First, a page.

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Extra Credit: Our pick of stories from around the web that bridge the gap between news and scholarship. Brought to you each Tuesday from the editors of JSTOR Daily.

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Taking a walk can change your brain (the New York Times)
by Gretchen Reynolds
There’s plenty of evidence that walking in nature helps reduce anxiety and depression. Now, researchers have found clues to how this happens, looking at physical changes that occurred ino people’s brains when they went for a walk in a green space.

What we still don’t know about climate change (The New Yorker)
by Elizabeth Kolbert
A new paper modeling climate-change related melting in the Antarctic presents an even scarier scenario than previous research. It also suggests just how little we really know about the tipping point for a catastrophic rise in sea levels.

Mental illness and juvenile detention (Pacific Standard)
Sixty-three percent of hospital visits by teens in juvenile detention are for mental disorders, compared with 20 percent of visits for typical teenagers, according to a new study. Research also suggests these kids’ health problems and criminal behavior are often both tied to traumatic pasts, which could point to a prescription for early intervention.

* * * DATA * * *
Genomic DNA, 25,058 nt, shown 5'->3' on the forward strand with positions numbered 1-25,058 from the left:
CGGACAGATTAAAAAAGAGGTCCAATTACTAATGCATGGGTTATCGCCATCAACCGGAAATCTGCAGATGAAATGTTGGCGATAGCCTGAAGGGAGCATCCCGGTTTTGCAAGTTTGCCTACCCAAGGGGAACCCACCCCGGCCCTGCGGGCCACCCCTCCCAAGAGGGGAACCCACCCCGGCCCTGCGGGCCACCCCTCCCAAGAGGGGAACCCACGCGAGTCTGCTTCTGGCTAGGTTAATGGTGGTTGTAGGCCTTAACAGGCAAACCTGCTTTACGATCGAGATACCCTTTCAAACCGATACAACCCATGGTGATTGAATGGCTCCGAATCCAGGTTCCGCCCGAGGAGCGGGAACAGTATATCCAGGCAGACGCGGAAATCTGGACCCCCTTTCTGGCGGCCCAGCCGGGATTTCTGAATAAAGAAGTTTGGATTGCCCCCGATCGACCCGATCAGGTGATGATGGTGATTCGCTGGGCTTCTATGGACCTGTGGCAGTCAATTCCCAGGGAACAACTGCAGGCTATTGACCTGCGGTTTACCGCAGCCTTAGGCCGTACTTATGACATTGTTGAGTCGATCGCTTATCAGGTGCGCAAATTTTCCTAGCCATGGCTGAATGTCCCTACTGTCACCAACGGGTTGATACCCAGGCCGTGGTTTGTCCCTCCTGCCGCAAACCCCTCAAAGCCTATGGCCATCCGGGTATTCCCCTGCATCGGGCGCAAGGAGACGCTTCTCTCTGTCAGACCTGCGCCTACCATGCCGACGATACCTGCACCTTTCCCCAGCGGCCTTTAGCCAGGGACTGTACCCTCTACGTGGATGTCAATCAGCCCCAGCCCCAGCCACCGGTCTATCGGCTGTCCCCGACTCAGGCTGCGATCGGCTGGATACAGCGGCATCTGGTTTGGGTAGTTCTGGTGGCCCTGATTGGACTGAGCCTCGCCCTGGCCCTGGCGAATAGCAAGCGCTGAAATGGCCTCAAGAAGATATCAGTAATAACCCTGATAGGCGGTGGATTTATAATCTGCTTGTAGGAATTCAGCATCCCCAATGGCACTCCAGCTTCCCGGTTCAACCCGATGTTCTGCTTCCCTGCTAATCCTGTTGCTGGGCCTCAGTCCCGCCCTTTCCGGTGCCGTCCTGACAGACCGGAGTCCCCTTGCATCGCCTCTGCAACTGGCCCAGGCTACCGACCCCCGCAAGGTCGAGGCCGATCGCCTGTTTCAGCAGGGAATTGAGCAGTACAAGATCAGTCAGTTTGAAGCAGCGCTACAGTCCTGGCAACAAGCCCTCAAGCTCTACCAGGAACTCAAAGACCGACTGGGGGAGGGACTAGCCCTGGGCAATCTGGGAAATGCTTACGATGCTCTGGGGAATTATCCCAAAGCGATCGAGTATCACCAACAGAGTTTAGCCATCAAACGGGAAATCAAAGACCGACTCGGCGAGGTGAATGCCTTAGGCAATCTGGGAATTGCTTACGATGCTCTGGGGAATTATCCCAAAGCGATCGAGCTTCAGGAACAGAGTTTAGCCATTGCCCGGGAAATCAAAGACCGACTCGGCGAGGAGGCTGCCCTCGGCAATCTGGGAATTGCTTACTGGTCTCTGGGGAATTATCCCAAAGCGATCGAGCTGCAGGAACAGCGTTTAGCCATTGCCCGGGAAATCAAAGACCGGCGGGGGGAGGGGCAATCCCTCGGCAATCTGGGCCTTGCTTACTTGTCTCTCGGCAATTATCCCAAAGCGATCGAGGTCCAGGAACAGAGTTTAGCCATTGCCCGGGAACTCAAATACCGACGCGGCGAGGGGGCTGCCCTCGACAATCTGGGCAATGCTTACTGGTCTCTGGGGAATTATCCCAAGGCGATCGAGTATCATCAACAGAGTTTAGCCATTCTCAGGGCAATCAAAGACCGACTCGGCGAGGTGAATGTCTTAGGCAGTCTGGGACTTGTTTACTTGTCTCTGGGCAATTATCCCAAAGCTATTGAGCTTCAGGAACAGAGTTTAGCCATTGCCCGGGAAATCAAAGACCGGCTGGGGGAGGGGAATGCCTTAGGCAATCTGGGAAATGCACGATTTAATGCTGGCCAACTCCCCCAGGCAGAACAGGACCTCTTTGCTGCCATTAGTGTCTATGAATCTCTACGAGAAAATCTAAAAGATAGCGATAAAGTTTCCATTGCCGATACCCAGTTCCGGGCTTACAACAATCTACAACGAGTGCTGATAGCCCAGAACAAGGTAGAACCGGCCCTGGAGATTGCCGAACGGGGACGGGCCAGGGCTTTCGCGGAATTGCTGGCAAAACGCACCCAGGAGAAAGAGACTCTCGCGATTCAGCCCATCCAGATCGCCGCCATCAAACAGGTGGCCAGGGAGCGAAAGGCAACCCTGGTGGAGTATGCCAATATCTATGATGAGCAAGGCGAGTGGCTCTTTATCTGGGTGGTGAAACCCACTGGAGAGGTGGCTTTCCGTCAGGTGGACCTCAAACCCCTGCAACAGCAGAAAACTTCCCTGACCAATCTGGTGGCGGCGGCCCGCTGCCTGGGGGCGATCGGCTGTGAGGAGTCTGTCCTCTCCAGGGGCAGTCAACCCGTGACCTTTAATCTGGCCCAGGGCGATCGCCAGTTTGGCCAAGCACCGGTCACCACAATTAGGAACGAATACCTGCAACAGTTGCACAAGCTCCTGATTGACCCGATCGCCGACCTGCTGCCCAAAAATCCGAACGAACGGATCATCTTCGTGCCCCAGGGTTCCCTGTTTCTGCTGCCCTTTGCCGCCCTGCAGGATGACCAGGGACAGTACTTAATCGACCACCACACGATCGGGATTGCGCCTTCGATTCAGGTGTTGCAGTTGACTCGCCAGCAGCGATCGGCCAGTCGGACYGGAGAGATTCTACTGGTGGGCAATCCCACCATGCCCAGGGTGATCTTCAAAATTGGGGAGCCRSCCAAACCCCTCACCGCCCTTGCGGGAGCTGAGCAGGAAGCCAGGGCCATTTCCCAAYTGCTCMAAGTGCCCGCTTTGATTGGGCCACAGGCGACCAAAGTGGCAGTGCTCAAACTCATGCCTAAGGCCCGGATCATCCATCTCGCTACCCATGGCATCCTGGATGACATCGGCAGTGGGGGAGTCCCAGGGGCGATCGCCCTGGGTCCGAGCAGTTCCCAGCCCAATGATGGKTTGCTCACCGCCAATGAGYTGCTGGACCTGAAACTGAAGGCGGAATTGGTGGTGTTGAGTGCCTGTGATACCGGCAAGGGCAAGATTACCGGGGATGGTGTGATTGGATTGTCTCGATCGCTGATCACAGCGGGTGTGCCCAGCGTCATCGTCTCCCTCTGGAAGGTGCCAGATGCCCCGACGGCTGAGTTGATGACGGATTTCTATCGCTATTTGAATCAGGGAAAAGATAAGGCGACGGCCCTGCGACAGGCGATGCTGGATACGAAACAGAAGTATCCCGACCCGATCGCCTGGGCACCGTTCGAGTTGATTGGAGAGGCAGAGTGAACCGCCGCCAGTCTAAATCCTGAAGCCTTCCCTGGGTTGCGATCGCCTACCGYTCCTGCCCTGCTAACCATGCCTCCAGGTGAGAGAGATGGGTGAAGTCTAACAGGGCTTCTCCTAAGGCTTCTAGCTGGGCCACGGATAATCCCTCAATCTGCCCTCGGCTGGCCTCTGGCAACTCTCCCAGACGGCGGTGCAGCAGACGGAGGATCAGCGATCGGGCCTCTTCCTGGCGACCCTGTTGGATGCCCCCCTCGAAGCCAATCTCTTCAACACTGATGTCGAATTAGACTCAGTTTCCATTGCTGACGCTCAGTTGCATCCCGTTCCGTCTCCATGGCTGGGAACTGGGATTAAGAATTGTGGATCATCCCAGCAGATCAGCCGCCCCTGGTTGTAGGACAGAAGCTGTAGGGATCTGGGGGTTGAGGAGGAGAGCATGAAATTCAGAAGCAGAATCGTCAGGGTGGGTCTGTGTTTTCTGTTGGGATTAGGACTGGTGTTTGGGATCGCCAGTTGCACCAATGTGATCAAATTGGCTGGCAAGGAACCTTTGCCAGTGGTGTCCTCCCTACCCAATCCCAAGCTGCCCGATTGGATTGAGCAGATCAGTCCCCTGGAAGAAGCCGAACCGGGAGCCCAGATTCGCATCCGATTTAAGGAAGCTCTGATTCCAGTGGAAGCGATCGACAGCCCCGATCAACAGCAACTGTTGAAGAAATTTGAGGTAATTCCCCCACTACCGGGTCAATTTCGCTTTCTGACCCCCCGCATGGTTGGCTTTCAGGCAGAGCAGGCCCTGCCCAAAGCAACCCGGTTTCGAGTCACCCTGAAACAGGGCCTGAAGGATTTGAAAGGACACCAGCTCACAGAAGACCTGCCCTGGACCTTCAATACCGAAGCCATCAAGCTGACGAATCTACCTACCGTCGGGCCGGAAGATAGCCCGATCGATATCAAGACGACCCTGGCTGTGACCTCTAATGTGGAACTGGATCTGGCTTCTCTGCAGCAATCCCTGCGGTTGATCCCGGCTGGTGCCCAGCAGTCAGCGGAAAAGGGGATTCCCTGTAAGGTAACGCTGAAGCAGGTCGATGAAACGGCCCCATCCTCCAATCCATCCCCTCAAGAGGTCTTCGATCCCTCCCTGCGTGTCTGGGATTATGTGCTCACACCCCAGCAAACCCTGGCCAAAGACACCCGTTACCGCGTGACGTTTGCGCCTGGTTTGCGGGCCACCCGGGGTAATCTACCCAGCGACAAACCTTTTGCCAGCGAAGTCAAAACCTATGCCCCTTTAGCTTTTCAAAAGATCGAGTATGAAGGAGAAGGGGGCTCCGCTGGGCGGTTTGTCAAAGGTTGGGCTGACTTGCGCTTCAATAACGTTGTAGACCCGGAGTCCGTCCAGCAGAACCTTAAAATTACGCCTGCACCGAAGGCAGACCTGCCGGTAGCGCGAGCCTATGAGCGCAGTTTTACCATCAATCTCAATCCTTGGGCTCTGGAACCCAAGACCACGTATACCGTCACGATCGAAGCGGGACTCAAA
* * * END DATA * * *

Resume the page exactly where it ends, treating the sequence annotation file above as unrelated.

Should you take that vacation? (The Psychologist)
by Jessica de Bloom
This story offers a comprehensive run-down of research on vacation. Turns out, a break can boost creativity when you get back to work, but you might feel more stressed before you go and a bit sick on your first couple of days off.

Acid trips and mental health (Vox)
by German Lopez
A number of small studies have found that psychedelic drugs can be therapeutic for people with addiction, anxiety disorders, and other mental health problems. Could LSD and magic mushrooms help basically healthy people be more open and less scared of death?

Have you seen a story online that does a good job of bridging the gap between the news and scholarship? Or something that seems particularly well-researched? Let us know and we may include it in next week’s roundup. Email us at jstordaily_submissions (at) jstor (dot) org.